Sikorsky has not been shy about telling the Air Force that its acquisition approach to the combat search and rescue helicopter replacement program is anything but open and transparent, declaring it is “plainly arbitrary” and “appears exclusively to favor one offeror”—Boeing—in a five-page letter sent to USAF last week. Sikorsky says the Air Force’s draft revised request for proposals was “contrary” to both an OSD directive and the Government Accountability Office’s decision that prompted the replay of the CSAR-X award because its ignores “the real cost of operating and maintaining” the proposed CSAR-X aircraft. A key bone of contention for Sikorsky has been USAF’s refusal to consider the “burdened fuel costs” it says OSD requires. And, in its letter, the Connecticut-based company takes issue with the Air Force’s method of calculating deployability costs, writing that the service’s approach is “intentionally overlooking the significantly higher costs that will result from the Herculean effort required to deploy the [Boeing] HH-47.” During the initial performance tests, the Boeing helicopter required a 4.5 hours loading/unloading/deployment process, while Sikorsky’s HH-92 took only “17 minutes on the front end and 38 minutes on the back end.” Sikorsky also berates USAF’s decision to prohibit a second round of questions and comments after issuing the final amended RFP. The company doesn’t think much either of the three weeks USAF has allowed the offerors to submit their new proposals.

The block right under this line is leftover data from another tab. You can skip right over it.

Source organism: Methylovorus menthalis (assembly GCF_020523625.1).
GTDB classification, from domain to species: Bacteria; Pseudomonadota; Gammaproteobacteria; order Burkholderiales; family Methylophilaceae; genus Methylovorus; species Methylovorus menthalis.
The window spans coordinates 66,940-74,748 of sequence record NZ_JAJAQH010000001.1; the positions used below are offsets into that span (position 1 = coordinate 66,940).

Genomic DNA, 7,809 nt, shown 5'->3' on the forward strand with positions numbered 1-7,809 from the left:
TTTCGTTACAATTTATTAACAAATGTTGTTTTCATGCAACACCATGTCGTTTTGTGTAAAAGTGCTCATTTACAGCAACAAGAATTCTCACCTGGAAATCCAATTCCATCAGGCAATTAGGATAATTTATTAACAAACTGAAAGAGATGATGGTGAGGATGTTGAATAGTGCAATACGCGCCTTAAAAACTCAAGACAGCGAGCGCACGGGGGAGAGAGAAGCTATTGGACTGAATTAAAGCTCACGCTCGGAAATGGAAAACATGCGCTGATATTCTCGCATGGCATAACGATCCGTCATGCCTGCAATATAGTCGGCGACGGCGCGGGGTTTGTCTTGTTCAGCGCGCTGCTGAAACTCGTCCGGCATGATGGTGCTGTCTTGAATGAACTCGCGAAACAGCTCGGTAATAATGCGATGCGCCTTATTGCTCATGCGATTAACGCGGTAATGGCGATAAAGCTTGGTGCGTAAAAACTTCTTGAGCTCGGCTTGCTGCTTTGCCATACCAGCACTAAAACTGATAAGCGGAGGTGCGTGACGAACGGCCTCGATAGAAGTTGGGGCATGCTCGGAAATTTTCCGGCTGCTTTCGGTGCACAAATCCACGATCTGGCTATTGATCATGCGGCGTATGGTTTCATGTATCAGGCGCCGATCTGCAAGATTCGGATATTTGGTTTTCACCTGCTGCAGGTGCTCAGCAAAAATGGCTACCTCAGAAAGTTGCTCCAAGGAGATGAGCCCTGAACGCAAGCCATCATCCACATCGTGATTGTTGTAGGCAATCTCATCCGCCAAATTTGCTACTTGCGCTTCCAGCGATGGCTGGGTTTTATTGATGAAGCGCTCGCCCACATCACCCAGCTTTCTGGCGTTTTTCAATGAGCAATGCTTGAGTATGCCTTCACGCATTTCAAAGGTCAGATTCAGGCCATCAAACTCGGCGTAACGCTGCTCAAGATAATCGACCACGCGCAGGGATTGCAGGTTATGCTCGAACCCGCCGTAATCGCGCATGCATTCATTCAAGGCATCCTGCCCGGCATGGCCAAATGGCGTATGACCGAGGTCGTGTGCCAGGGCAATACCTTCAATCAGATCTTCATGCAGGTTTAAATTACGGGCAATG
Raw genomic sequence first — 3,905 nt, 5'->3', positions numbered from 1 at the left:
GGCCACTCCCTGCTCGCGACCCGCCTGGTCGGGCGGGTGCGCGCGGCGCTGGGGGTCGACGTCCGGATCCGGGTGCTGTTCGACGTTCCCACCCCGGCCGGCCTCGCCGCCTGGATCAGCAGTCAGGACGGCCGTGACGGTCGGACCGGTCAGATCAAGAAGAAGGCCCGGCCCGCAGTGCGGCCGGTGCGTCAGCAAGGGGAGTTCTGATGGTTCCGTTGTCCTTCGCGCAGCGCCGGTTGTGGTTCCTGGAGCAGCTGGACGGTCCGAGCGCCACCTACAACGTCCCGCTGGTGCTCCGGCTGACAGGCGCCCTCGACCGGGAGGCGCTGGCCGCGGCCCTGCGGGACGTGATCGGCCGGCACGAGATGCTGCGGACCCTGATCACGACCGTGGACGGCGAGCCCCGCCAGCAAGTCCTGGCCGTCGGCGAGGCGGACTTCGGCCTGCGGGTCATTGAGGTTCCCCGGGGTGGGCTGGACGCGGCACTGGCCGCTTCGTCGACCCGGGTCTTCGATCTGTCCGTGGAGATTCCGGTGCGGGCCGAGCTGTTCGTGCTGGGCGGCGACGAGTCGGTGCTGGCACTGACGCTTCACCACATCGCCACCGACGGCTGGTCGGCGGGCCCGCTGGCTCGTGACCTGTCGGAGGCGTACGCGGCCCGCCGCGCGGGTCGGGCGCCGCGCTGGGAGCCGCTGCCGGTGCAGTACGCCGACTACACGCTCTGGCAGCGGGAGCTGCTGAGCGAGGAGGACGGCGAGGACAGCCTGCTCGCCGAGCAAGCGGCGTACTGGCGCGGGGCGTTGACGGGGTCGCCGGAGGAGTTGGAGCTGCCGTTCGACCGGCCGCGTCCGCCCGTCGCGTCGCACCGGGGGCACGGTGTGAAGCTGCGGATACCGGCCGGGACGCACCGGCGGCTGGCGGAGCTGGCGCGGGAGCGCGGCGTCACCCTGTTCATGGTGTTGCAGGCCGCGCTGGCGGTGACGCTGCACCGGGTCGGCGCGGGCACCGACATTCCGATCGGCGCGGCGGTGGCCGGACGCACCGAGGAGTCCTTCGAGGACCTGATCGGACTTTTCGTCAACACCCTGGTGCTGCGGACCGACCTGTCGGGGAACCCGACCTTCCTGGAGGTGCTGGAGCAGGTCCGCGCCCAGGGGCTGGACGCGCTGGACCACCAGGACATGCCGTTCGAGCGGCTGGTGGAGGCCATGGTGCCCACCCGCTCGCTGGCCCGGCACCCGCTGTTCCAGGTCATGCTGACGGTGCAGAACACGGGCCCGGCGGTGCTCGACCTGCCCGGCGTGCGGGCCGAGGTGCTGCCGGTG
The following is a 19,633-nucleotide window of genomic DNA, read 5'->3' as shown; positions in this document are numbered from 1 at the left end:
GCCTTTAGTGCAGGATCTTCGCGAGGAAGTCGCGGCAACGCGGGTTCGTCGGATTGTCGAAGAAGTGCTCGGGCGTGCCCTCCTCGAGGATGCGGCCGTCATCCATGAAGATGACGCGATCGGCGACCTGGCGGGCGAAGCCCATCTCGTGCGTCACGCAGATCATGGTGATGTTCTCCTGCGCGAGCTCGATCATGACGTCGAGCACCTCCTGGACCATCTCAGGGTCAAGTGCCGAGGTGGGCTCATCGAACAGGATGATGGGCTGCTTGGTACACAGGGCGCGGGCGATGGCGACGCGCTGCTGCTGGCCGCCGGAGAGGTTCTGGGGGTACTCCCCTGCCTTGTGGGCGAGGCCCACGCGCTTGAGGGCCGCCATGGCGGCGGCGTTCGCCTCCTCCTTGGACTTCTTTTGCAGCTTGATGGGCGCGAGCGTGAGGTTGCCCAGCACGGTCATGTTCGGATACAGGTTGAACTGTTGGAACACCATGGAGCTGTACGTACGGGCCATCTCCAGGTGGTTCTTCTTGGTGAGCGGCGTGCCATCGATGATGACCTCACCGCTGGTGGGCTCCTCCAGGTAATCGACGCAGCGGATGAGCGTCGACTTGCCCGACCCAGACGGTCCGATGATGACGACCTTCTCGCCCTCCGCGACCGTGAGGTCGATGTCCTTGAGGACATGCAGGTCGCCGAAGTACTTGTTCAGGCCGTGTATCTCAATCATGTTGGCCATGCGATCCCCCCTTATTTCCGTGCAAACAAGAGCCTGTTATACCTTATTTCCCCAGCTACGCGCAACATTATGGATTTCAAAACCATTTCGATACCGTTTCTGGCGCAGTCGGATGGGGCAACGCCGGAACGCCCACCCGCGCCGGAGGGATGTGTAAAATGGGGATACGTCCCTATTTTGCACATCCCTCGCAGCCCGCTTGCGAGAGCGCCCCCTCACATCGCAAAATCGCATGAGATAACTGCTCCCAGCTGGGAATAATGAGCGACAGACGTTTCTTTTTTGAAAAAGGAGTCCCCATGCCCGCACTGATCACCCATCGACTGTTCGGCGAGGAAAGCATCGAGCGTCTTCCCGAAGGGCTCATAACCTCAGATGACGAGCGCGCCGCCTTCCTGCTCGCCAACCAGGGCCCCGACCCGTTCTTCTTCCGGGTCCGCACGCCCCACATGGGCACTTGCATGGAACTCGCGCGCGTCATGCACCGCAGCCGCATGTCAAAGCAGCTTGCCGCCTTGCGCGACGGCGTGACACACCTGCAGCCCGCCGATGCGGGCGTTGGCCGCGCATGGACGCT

In a nighttime ceremony contrived to continue concealment of many of its features, the new B-21 bomber rolled out of Northrop Grumman's Palmdale, Calif. plant Dec. 2. Defense Secretary Lloyd Austin said the aircraft's advanced technology represents "deterrence, the American way."